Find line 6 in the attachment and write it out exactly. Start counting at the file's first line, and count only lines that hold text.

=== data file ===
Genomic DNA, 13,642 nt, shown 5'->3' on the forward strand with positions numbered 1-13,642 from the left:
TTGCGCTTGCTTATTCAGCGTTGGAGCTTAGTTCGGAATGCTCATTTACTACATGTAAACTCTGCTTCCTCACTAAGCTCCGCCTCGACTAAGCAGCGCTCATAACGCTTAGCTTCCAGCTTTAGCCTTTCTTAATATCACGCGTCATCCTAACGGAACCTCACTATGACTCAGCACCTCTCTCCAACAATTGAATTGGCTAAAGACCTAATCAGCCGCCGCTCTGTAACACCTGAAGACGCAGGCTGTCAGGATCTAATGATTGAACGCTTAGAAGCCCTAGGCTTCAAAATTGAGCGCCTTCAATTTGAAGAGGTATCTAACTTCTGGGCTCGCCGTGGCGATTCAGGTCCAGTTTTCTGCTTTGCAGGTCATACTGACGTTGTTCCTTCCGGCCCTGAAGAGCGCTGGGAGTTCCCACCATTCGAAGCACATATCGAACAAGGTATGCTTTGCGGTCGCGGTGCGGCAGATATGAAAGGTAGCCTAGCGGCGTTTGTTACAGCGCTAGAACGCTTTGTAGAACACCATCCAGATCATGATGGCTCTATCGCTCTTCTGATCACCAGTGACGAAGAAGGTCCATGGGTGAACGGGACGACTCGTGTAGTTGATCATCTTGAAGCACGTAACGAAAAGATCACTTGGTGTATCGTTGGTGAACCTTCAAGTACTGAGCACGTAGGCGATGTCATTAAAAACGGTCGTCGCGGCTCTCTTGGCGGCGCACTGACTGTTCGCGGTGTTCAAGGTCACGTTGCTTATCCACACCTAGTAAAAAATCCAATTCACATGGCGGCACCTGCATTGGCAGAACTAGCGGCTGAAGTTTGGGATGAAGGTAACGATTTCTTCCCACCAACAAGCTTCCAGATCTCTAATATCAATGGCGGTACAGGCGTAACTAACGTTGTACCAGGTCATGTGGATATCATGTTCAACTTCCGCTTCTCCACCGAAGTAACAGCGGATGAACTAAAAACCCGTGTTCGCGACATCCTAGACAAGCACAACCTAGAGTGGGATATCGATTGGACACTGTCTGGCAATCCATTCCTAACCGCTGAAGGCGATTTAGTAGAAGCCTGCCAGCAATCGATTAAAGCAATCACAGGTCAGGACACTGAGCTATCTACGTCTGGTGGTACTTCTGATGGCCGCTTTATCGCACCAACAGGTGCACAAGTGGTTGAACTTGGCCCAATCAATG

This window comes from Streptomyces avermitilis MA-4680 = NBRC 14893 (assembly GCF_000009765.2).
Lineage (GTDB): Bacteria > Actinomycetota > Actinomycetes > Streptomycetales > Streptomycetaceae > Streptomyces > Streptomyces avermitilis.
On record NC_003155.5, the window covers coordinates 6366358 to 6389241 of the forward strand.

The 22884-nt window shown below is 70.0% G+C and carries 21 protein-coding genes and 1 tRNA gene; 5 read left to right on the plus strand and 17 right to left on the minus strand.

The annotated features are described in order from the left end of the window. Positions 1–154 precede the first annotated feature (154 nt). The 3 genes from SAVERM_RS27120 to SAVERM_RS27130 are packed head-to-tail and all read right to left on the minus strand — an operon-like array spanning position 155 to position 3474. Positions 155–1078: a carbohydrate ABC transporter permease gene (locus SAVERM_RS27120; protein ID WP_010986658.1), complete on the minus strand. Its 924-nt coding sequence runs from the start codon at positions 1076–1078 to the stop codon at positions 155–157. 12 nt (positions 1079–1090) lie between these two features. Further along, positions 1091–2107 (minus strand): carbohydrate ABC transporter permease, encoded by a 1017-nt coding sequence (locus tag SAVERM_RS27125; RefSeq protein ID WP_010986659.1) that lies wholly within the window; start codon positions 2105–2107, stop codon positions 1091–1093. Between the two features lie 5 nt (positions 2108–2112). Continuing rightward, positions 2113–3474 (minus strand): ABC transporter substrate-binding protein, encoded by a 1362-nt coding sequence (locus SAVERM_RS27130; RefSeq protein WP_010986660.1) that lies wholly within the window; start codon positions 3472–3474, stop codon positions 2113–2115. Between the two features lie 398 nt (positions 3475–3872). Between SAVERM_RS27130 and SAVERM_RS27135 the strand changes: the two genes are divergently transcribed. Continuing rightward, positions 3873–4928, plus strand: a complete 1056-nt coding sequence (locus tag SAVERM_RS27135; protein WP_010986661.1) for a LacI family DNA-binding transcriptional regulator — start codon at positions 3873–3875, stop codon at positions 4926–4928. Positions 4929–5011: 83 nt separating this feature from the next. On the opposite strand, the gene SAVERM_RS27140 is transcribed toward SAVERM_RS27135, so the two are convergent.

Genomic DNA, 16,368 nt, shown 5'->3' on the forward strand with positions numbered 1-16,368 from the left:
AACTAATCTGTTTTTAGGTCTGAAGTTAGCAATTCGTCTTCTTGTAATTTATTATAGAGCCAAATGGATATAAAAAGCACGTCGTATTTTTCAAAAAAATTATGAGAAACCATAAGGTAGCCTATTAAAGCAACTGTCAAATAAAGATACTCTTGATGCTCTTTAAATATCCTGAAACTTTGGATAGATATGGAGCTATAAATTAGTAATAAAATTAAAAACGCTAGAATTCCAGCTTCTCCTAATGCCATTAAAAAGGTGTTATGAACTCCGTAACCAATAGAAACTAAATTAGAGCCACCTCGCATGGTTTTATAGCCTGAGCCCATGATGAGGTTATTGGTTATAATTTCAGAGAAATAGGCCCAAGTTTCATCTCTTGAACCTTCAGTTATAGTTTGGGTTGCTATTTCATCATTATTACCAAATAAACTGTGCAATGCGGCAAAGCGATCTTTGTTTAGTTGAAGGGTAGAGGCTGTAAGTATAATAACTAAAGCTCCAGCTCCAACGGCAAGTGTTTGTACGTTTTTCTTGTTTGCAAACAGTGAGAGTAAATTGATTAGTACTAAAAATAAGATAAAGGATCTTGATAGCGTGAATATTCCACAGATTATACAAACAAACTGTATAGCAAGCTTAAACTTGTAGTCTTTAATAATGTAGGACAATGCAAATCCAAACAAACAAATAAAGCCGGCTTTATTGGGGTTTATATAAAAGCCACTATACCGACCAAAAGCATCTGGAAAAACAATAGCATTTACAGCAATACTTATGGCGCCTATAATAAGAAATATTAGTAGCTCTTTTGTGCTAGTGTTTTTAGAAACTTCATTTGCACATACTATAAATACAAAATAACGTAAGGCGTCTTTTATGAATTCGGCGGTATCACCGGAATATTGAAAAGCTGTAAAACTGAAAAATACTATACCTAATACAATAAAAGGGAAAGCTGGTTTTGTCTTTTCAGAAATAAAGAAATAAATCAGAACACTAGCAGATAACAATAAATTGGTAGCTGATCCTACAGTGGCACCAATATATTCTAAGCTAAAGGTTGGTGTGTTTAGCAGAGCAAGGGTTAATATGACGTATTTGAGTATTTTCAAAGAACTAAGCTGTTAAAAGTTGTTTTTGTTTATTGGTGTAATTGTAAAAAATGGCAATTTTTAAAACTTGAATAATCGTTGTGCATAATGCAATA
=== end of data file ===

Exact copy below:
The 22884-nt window shown below is 70.0% G+C and carries 21 protein-coding genes and 1 tRNA gene; 5 read left to right on the plus strand and 17 right to left on the minus strand.